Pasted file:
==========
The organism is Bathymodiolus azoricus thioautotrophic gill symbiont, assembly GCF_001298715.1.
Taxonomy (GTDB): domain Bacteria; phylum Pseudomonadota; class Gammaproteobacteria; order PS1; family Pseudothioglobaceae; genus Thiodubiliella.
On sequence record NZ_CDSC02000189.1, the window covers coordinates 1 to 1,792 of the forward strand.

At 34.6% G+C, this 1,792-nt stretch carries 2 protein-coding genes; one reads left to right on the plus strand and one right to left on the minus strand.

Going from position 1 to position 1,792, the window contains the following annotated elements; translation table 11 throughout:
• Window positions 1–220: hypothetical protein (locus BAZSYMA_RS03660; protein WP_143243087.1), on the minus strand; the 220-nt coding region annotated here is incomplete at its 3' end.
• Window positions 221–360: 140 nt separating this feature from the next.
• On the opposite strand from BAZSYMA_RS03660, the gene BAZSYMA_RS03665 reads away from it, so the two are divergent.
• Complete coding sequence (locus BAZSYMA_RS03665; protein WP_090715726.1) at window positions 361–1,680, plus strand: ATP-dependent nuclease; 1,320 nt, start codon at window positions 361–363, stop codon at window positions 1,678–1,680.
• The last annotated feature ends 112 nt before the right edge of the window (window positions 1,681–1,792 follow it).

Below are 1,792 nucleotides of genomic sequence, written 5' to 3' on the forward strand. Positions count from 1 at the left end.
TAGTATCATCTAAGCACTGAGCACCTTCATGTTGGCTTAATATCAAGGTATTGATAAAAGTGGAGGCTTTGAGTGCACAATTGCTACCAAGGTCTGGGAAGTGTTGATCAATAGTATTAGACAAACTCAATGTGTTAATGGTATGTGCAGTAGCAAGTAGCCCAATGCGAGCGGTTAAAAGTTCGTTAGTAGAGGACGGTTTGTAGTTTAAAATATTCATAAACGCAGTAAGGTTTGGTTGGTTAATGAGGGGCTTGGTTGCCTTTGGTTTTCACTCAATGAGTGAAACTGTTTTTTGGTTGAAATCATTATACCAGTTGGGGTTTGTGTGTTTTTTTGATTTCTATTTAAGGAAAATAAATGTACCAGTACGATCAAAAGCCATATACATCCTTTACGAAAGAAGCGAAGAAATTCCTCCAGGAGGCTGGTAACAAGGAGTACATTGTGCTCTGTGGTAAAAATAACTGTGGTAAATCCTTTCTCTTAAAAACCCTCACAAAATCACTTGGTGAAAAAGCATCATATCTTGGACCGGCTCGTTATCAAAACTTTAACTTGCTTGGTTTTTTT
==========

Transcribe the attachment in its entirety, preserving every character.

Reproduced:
The organism is Bathymodiolus azoricus thioautotrophic gill symbiont, assembly GCF_001298715.1.
Taxonomy (GTDB): domain Bacteria; phylum Pseudomonadota; class Gammaproteobacteria; order PS1; family Pseudothioglobaceae; genus Thiodubiliella.
On sequence record NZ_CDSC02000189.1, the window covers coordinates 1 to 1,792 of the forward strand.

At 34.6% G+C, this 1,792-nt stretch carries 2 protein-coding genes; one reads left to right on the plus strand and one right to left on the minus strand.

Going from position 1 to position 1,792, the window contains the following annotated elements; translation table 11 throughout:
• Window positions 1–220: hypothetical protein (locus BAZSYMA_RS03660; protein WP_143243087.1), on the minus strand; the 220-nt coding region annotated here is incomplete at its 3' end.
• Window positions 221–360: 140 nt separating this feature from the next.
• On the opposite strand from BAZSYMA_RS03660, the gene BAZSYMA_RS03665 reads away from it, so the two are divergent.
• Complete coding sequence (locus BAZSYMA_RS03665; protein WP_090715726.1) at window positions 361–1,680, plus strand: ATP-dependent nuclease; 1,320 nt, start codon at window positions 361–363, stop codon at window positions 1,678–1,680.
• The last annotated feature ends 112 nt before the right edge of the window (window positions 1,681–1,792 follow it).

Below are 1,792 nucleotides of genomic sequence, written 5' to 3' on the forward strand. Positions count from 1 at the left end.
TAGTATCATCTAAGCACTGAGCACCTTCATGTTGGCTTAATATCAAGGTATTGATAAAAGTGGAGGCTTTGAGTGCACAATTGCTACCAAGGTCTGGGAAGTGTTGATCAATAGTATTAGACAAACTCAATGTGTTAATGGTATGTGCAGTAGCAAGTAGCCCAATGCGAGCGGTTAAAAGTTCGTTAGTAGAGGACGGTTTGTAGTTTAAAATATTCATAAACGCAGTAAGGTTTGGTTGGTTAATGAGGGGCTTGGTTGCCTTTGGTTTTCACTCAATGAGTGAAACTGTTTTTTGGTTGAAATCATTATACCAGTTGGGGTTTGTGTGTTTTTTTGATTTCTATTTAAGGAAAATAAATGTACCAGTACGATCAAAAGCCATATACATCCTTTACGAAAGAAGCGAAGAAATTCCTCCAGGAGGCTGGTAACAAGGAGTACATTGTGCTCTGTGGTAAAAATAACTGTGGTAAATCCTTTCTCTTAAAAACCCTCACAAAATCACTTGGTGAAAAAGCATCATATCTTGGACCGGCTCGTTATCAAAACTTTAACTTGCTTGGTTTTTTT